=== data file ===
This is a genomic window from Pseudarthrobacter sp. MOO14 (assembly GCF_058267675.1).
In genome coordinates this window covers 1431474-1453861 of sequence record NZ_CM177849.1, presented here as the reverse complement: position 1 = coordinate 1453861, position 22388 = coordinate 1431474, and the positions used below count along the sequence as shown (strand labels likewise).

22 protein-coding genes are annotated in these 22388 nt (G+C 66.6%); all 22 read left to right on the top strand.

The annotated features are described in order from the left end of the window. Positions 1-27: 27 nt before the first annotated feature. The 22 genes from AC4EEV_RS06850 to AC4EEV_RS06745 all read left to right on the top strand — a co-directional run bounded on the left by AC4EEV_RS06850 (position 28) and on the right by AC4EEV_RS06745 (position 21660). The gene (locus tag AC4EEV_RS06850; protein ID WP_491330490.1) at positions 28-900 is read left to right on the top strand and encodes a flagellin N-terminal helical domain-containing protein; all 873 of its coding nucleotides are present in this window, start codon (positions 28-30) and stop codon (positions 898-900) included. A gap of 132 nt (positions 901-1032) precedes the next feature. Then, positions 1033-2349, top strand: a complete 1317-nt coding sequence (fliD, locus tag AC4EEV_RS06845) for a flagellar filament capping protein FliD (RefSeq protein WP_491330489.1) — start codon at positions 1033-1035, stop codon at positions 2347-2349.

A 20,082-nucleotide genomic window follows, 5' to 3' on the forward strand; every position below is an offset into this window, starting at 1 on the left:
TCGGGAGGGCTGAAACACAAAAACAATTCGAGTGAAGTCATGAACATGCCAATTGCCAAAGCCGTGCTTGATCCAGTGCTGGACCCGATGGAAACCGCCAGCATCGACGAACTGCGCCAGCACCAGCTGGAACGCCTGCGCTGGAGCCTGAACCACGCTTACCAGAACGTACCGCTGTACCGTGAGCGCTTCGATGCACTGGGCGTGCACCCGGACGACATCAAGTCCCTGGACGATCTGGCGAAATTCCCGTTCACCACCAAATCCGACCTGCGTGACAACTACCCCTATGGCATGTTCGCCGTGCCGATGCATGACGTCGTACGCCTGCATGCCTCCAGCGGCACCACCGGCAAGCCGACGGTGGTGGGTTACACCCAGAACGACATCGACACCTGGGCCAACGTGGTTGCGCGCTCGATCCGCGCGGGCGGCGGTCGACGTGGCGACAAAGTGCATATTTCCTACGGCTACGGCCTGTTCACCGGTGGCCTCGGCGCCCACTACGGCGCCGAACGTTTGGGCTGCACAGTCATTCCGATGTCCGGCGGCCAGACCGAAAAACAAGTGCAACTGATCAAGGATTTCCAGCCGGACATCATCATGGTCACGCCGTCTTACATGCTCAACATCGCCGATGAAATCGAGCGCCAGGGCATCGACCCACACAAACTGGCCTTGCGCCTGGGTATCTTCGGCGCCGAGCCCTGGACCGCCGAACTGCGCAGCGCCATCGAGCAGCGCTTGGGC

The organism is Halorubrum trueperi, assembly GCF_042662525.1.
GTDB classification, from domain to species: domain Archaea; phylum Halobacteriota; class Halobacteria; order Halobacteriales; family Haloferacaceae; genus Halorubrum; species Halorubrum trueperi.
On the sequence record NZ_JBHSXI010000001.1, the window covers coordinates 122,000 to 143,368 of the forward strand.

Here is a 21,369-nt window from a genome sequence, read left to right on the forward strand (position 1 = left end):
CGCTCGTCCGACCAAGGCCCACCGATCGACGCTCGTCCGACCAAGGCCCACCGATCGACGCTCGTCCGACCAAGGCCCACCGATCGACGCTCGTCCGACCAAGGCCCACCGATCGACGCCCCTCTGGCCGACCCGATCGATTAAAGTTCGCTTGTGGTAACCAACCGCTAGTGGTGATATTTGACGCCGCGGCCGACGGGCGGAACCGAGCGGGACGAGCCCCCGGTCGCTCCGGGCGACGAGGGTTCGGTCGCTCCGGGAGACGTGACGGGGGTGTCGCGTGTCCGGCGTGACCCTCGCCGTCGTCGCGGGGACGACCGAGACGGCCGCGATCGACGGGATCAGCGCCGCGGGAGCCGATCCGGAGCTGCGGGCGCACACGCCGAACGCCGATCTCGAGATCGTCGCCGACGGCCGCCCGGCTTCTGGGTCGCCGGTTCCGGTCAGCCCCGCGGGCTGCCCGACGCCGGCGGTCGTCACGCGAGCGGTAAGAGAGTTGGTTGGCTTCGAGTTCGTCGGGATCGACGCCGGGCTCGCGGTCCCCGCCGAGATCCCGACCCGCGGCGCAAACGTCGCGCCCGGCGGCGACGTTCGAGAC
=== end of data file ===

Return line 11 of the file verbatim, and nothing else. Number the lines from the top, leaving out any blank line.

CGCTCGTCCGACCAAGGCCCACCGATCGACGCTCGTCCGACCAAGGCCCACCGATCGACGCTCGTCCGACCAAGGCCCACCGATCGACGCTCGTCCGACCAAGGCCCACCGATCGACGCCCCTCTGGCCGACCCGATCGATTAAAGTTCGCTTGTGGTAACCAACCGCTAGTGGTGATATTTGACGCCGCGGCCGACGGGCGGAACCGAGCGGGACGAGCCCCCGGTCGCTCCGGGCGACGAGGGTTCGGTCGCTCCGGGAGACGTGACGGGGGTGTCGCGTGTCCGGCGTGACCCTCGCCGTCGTCGCGGGGACGACCGAGACGGCCGCGATCGACGGGATCAGCGCCGCGGGAGCCGATCCGGAGCTGCGGGCGCACACGCCGAACGCCGATCTCGAGATCGTCGCCGACGGCCGCCCGGCTTCTGGGTCGCCGGTTCCGGTCAGCCCCGCGGGCTGCCCGACGCCGGCGGTCGTCACGCGAGCGGTAAGAGAGTTGGTTGGCTTCGAGTTCGTCGGGATCGACGCCGGGCTCGCGGTCCCCGCCGAGATCCCGACCCGCGGCGCAAACGTCGCGCCCGGCGGCGACGTTCGAGAC